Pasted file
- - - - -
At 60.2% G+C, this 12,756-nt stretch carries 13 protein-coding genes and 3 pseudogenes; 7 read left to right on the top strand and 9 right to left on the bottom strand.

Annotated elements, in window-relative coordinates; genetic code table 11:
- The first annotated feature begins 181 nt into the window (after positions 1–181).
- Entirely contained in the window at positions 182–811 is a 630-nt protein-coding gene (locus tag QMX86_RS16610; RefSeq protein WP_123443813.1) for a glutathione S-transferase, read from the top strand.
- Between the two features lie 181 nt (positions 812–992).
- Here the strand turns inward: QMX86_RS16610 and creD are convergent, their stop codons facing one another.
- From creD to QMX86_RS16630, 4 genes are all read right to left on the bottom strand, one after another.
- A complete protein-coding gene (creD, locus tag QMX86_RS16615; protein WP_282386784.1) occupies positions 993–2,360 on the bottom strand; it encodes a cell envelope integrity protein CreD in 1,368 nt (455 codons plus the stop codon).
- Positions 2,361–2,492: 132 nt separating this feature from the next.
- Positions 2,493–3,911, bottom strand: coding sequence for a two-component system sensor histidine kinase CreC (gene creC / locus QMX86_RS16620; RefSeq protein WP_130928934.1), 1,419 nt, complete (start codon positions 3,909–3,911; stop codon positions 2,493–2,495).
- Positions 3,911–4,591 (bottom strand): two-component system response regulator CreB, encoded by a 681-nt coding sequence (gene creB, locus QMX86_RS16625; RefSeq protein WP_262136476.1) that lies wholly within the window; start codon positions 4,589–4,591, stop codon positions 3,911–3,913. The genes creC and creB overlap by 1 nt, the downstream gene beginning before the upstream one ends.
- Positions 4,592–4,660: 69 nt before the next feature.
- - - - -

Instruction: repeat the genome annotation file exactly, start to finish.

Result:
At 60.2% G+C, this 12,756-nt stretch carries 13 protein-coding genes and 3 pseudogenes; 7 read left to right on the top strand and 9 right to left on the bottom strand.

Annotated elements, in window-relative coordinates; genetic code table 11:
- The first annotated feature begins 181 nt into the window (after positions 1–181).
- Entirely contained in the window at positions 182–811 is a 630-nt protein-coding gene (locus tag QMX86_RS16610; RefSeq protein WP_123443813.1) for a glutathione S-transferase, read from the top strand.
- Between the two features lie 181 nt (positions 812–992).
- Here the strand turns inward: QMX86_RS16610 and creD are convergent, their stop codons facing one another.
- From creD to QMX86_RS16630, 4 genes are all read right to left on the bottom strand, one after another.
- A complete protein-coding gene (creD, locus tag QMX86_RS16615; protein WP_282386784.1) occupies positions 993–2,360 on the bottom strand; it encodes a cell envelope integrity protein CreD in 1,368 nt (455 codons plus the stop codon).
- Positions 2,361–2,492: 132 nt separating this feature from the next.
- Positions 2,493–3,911, bottom strand: coding sequence for a two-component system sensor histidine kinase CreC (gene creC / locus QMX86_RS16620; RefSeq protein WP_130928934.1), 1,419 nt, complete (start codon positions 3,909–3,911; stop codon positions 2,493–2,495).
- Positions 3,911–4,591 (bottom strand): two-component system response regulator CreB, encoded by a 681-nt coding sequence (gene creB, locus QMX86_RS16625; RefSeq protein WP_262136476.1) that lies wholly within the window; start codon positions 4,589–4,591, stop codon positions 3,911–3,913. The genes creC and creB overlap by 1 nt, the downstream gene beginning before the upstream one ends.
- Positions 4,592–4,660: 69 nt before the next feature.